# Principles of Digital Image Processing, Volume 3: Advanced Methods (Undergraduate Topics in Computer Science)

## Wilhelm Burger, Mark J. Burge

Language: English

Pages: 374

ISBN: 2:00260318

Format: PDF / Kindle (mobi) / ePub

This easy-to-follow textbook is the third of three volumes which provide a modern, algorithmic introduction to digital image processing, designed to be used both by learners desiring a firm foundation on which to build, and practitioners in search of critical analysis and concrete implementations of the most important techniques. This volume builds upon the introductory material presented in the first two volumes (Fundamental Techniques and Core Algorithms) with additional key concepts and methods in image processing.

Features and topics:

* Practical examples and carefully constructed chapter-ending exercises drawn from the authors' years of experience teaching this material

* Real implementations, concise mathematical notation, and precise algorithmic descriptions designed for programmers and practitioners

* Easily adaptable Java code and completely worked-out examples for easy inclusion in existing (and rapid prototyping of new) applications

* Uses ImageJ, the image processing system developed, maintained, and freely distributed by the U.S. National Institutes of Health (NIH)

* Provides a supplementary website with the complete Java source code, test images, and corrections—www.imagingbook.com

* Additional presentation tools for instructors including a complete set of figures, tables, and mathematical elements

This thorough, reader-friendly text will equip undergraduates with a deeper understanding of the topic and will be invaluable for further developing knowledge via self-study.

v). Additional examples are shown in Fig. 2.14. Note that the selected radius r is obviously too small for the structures in images Fig. 2.14 (c, d), which are thus not segmented cleanly. Better results can be expected with a larger radius. With the intent to improve upon Niblack’s method, particularly for thresholding deteriorated text images, Sauvola and Pietikäinen [116] proposed setting the threshold to Q(u, v) = µR (u, v) · 1 + κ · σR (u, v) −1 σmax , (2.66) with κ = 0.5 and σmax = 128

filter (b) follows the same construction principle but consists of five subregions whose side length is odd [127]. In both types of filters, all subregions have the same size; r = 1 (a) and r = 2 (b), respectively. • • • • • • • • • • • • • • • R1 • • • • • • • • • • • • • • • • • • • • • • • • • • • • • • • • • • • R2 • • • • • R9 • • • • • • • • • • • • • • • • • • • • • • • • • • • • • • • • • • • • • • • • • • • • • R3 • • • • • R8 • • • • • • • • • • • • • • • • • • • •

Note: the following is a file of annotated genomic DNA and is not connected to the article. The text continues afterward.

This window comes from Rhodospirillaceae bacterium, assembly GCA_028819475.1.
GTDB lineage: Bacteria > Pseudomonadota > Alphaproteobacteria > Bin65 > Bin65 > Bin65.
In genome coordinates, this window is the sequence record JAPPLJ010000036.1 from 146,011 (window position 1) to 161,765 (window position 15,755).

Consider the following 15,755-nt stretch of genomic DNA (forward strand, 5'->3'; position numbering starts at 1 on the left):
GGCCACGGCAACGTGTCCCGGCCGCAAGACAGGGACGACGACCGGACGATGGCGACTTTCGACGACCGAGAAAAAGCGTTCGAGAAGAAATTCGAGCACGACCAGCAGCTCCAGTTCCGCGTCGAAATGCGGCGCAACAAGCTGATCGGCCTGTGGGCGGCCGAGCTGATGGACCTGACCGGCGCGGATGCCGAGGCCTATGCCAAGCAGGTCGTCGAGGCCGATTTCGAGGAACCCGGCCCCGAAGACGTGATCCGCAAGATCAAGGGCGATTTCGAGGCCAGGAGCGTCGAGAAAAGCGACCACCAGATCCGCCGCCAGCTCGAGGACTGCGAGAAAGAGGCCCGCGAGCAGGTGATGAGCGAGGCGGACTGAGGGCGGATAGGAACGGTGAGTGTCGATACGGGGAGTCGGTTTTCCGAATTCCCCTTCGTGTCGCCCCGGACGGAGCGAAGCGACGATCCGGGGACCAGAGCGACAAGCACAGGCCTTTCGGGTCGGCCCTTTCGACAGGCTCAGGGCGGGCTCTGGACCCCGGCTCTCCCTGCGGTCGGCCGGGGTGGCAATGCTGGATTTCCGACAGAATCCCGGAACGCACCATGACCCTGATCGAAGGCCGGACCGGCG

do 25: for j ← d− , . . . , d+ do 26: a ← I(u+i, v+j) 27: S1 ← S1 + a ◃ Eqn. (5.4) 28: S2 ← S2 + a 2 ◃ Eqn. (5.5) 29: s ← S2 − S12 /n ◃ subregion variance (s ≡ n · σ 2 ) 30: µ ← S1 /n ◃ subregion mean (µ) 31: return (s, µ). 5.1 Kuwahara-type filters 125 Algorithm 5.3 Color version of the Kuwahara-type filter (adapted from Alg. 5.1). The algorithm uses the definition in Eqn. (5.11) for the total variance σ2 in the subregion R (see line 24). The vector µ (calculated in line 25) is the average

nonlinear R′ , G′ , B ′ components), or the lightness component L of the CIELAB and CIELUV color spaces (see Sec. 3.1 for a detailed discussion). Algorithm 5.7 can be easily adapted to implement this type of color filter. An obvious disadvantage of this method is that it naturally blurs across color 5.3 Anisotropic diﬀusion filters 153 edges if the neighboring colors are of similar brightness, as the examples in Fig. 5.18 (e–g) demonstrate. This limits its usefulness for practical

stands for a particular characteristic of the entire shape. If one component is changed, the whole shape will change. The advantage is that it is possible to capture coarse shape properties with only a few numeric values, and the level of detail can be increased (or decreased) by adding (or removing) descriptor elements. In the following, we describe what is called “cartesian” (or “elliptical”) Fourier descriptors, how they can be used to model the shape of closed 2D contours and how they can be